Hummingbird Habitat in Your Yard: Lindsay Hollister
Video: Pollinator Paparazzi, Executive Director's home in Wyoming
Of the 1000 or so non-insect pollinators, hummingbirds top the list as a backyard delight. If you don’t have hummingbirds in your yard, and want to attract them, always keep the basics in mind: food, water, and shelter. Recently, Garth Clifford reached out to us to share his article, 12 Tips on How to Attract Hummingbirds to Your Yard. He has great advice on feeder selection and maintenance. Below are PX3’s favorite habitat recommendations from his article:
Shelter: Encourage nesting in your yard
Hummingbird nests are often built near a ready supply of nectar and other food. Encourage hummingbirds to nest in your yard by providing them lots of their favorite options. They prefer small deciduous trees and dense shrubs to build nests and raise their family.
They construct their delicate nests on small horizontal surfaces, often using delicate materials such as lichens or spider webs. Unlike many other backyard birds, they will not use birdhouses or nesting boxes. Instead, they build their double-lined, cup-shaped nests in trees and shrubs. Bolder birds may build their nests along wires, clotheslines, or poles.
Providing safety for your hummingbird friends in the form of shelter and native plants is key to attracting them to your yard. Birders can also supply suitable nesting materials, including fine natural cotton and animal fur, to further attract nesting birds.
Food: Nurture beneficial insects in the yard
While most people only know these birds for their sweet tooth or tongue in the hummingbird’s case, they also eat a large number of insects, including spiders.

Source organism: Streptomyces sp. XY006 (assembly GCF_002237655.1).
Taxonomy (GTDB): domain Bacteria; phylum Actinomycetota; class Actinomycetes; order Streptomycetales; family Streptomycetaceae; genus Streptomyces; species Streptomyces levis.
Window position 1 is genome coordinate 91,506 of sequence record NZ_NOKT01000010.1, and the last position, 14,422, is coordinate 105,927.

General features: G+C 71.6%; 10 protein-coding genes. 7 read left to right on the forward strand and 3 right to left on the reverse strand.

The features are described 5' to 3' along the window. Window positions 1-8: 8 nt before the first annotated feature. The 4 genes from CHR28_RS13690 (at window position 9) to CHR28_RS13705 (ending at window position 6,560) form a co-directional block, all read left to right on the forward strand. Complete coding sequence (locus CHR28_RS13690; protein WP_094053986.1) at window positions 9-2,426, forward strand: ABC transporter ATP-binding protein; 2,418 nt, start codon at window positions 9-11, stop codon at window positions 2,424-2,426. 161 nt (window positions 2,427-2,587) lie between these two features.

This essential protein source is especially critical during the nesting season when young hummingbirds need it the most for proper growth. Avoid pesticides or insecticides since this kills a significant source of potential food for your hummingbirds.
In addition, choose flowering plants that are attractive to insects to provide a good natural food source for your birds. Spiders are particularly beneficial since they not only provide essential protein, but their cobwebs can provide a natural trap to catch other insects for hummingbirds to pluck.
Many birders “hide” rotting banana peels in their garden to set a natural fruit fly trap for their hummingbirds.
Water: Create a ‘hummingbird waterfall’
Like all birds, hummingbirds like to bathe, but you won’t find them at a traditional bird bath. These delicate birds prefer moving water or a much shallower source such as a mister or sprinkler for their delicate feathers.
Birders who provide water sources such as sprinklers, fountains, waterfalls, misters, and drippers will be rewarded with unique views of these remarkable tiny birds bathing and preening.
Food: Lure hummingbirds with the right plants
To maintain their supercharged metabolism, hummingbirds need to feed every 10 to 15 minutes just to survive. This means visiting between 1000 and 2000 flowers per day, so fill your yard with native flowering plants, vines, shrubs, and trees to attract more birds to your yard.
Some of the most common hummingbird attracting plants include bee balm, honeysuckle, cardinal flower, sage, and Mandevilla.
Regional lists of bird-friendly native plants for your area can be found online as well as utilizing local resources. Native plants are not only healthier for the environment, but provide much more nectar than hybrids or exotics.
Group similar plants together and choose species with different blooming periods so that there will always be a steady supply of flowers. Encourage neighbors to make their yards hummingbird friendly as well; even one plant in a window box or hanging basket can help.
Shelter: Keep the spider webs
Although you may not like them, fostering spiders will encourage hummingbirds to nest near your yard. Not only do their webs provide natural traps to catch other insects, providing a source of much-needed protein for the hummingbirds, they also use them to construct their expandable nests.
Hummingbird’s delicate nests are constructed of small bits of mosses and lichens, with strands of spider web hold the nest together and to the branch, it’s built upon.
They use the spider silk as threads to both bind their nests and anchor them to their foundation. Keep the cobwebs in your yard to provide this integral building material for nesting hummingbirds.